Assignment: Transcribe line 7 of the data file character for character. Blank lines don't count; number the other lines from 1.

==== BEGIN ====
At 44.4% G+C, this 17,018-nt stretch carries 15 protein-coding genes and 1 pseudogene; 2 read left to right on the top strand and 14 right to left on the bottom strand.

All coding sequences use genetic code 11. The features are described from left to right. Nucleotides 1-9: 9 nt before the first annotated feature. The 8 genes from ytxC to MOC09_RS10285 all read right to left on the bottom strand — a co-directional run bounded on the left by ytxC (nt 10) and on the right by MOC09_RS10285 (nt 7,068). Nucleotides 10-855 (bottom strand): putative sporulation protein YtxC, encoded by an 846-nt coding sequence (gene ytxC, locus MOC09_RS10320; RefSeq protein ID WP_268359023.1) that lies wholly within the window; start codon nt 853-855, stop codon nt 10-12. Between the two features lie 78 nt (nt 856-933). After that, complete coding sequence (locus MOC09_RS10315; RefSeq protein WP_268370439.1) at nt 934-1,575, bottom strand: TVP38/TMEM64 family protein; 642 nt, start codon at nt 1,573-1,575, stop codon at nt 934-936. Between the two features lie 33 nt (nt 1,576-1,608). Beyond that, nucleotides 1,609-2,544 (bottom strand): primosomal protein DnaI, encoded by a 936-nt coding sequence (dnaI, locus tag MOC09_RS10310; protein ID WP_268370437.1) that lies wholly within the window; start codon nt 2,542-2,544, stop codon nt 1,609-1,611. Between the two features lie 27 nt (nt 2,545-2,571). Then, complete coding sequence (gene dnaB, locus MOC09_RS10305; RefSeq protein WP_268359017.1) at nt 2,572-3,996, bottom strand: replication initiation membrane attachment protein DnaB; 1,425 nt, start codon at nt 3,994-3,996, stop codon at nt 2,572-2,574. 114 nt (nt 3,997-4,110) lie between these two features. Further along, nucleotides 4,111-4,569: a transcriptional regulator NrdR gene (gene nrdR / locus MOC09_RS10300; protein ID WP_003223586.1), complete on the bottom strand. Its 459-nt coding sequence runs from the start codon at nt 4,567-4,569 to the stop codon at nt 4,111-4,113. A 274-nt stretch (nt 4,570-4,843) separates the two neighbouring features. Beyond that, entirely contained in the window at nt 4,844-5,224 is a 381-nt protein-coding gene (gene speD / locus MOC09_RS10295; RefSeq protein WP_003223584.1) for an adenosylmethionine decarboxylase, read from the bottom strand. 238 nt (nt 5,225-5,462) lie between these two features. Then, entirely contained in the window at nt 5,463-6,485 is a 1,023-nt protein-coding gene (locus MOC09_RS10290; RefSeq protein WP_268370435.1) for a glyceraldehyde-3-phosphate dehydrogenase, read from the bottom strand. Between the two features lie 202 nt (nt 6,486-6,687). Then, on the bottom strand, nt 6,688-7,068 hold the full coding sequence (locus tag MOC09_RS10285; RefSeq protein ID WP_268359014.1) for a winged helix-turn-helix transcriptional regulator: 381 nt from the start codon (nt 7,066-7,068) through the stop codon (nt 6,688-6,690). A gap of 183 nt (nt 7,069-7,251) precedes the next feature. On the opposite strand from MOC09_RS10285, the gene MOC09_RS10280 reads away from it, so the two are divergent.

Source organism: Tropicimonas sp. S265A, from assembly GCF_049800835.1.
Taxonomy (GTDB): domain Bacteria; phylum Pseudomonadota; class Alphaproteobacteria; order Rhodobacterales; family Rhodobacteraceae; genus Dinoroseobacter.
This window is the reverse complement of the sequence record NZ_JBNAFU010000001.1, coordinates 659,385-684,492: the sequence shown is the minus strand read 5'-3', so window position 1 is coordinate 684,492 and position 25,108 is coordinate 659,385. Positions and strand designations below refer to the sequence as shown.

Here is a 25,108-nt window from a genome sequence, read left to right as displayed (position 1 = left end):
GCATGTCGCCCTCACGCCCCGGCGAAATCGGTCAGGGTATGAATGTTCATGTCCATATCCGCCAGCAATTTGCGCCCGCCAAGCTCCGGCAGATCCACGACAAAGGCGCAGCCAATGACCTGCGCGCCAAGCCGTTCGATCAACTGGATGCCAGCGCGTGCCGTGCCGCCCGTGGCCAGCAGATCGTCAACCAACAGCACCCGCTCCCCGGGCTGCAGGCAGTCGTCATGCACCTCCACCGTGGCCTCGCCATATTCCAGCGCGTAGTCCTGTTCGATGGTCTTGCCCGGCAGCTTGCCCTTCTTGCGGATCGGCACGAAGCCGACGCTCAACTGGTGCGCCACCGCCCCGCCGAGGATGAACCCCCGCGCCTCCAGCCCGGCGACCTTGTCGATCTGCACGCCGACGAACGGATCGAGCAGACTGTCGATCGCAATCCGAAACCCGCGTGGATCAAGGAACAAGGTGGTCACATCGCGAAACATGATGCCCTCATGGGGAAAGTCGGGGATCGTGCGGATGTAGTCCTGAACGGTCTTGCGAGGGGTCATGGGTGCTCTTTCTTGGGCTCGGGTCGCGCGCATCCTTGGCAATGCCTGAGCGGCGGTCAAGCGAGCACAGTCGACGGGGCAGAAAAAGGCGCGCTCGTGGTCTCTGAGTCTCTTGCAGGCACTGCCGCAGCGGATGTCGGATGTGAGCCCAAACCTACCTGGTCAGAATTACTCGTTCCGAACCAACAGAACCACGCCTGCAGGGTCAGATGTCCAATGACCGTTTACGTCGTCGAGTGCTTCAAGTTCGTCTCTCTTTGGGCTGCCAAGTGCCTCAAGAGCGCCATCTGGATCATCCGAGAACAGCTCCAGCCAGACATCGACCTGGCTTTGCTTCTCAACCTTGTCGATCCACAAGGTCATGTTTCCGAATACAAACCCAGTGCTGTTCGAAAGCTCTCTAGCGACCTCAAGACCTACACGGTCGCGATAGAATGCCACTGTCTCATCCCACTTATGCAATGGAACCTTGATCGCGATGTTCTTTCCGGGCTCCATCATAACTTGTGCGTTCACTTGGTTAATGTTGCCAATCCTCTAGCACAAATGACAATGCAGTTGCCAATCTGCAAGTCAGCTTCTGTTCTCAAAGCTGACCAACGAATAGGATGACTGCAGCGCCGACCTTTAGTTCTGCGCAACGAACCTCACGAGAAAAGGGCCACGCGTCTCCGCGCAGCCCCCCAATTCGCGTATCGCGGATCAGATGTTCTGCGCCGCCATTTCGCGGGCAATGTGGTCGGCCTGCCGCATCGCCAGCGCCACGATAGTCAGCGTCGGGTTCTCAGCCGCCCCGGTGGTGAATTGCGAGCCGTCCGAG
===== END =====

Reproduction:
GCATGTCGCCCTCACGCCCCGGCGAAATCGGTCAGGGTATGAATGTTCATGTCCATATCCGCCAGCAATTTGCGCCCGCCAAGCTCCGGCAGATCCACGACAAAGGCGCAGCCAATGACCTGCGCGCCAAGCCGTTCGATCAACTGGATGCCAGCGCGTGCCGTGCCGCCCGTGGCCAGCAGATCGTCAACCAACAGCACCCGCTCCCCGGGCTGCAGGCAGTCGTCATGCACCTCCACCGTGGCCTCGCCATATTCCAGCGCGTAGTCCTGTTCGATGGTCTTGCCCGGCAGCTTGCCCTTCTTGCGGATCGGCACGAAGCCGACGCTCAACTGGTGCGCCACCGCCCCGCCGAGGATGAACCCCCGCGCCTCCAGCCCGGCGACCTTGTCGATCTGCACGCCGACGAACGGATCGAGCAGACTGTCGATCGCAATCCGAAACCCGCGTGGATCAAGGAACAAGGTGGTCACATCGCGAAACATGATGCCCTCATGGGGAAAGTCGGGGATCGTGCGGATGTAGTCCTGAACGGTCTTGCGAGGGGTCATGGGTGCTCTTTCTTGGGCTCGGGTCGCGCGCATCCTTGGCAATGCCTGAGCGGCGGTCAAGCGAGCACAGTCGACGGGGCAGAAAAAGGCGCGCTCGTGGTCTCTGAGTCTCTTGCAGGCACTGCCGCAGCGGATGTCGGATGTGAGCCCAAACCTACCTGGTCAGAATTACTCGTTCCGAACCAACAGAACCACGCCTGCAGGGTCAGATGTCCAATGACCGTTTACGTCGTCGAGTGCTTCAAGTTCGTCTCTCTTTGGGCTGCCAAGTGCCTCAAGAGCGCCATCTGGATCATCCGAGAACAGCTCCAGCCAGACATCGACCTGGCTTTGCTTCTCAACCTTGTCGATCCACAAGGTCATGTTTCCGAATACAAACCCAGTGCTGTTCGAAAGCTCTCTAGCGACCTCAAGACCTACACGGTCGCGATAGAATGCCACTGTCTCATCCCACTTATGCAATGGAACCTTGATCGCGATGTTCTTTCCGGGCTCCATCATAACTTGTGCGTTCACTTGGTTAATGTTGCCAATCCTCTAGCACAAATGACAATGCAGTTGCCAATCTGCAAGTCAGCTTCTGTTCTCAAAGCTGACCAACGAATAGGATGACTGCAGCGCCGACCTTTAGTTCTGCGCAACGAACCTCACGAGAAAAGGGCCACGCGTCTCCGCGCAGCCCCCCAATTCGCGTATCGCGGATCAGATGTTCTGCGCCGCCATTTCGCGGGCAATGTGGTCGGCCTGCCGCATCGCCAGCGCCACGATAGTCAGCGTCGGGTTCTCAGCCGCCCCGGTGGTGAATTGCGAGCCGTCCGAG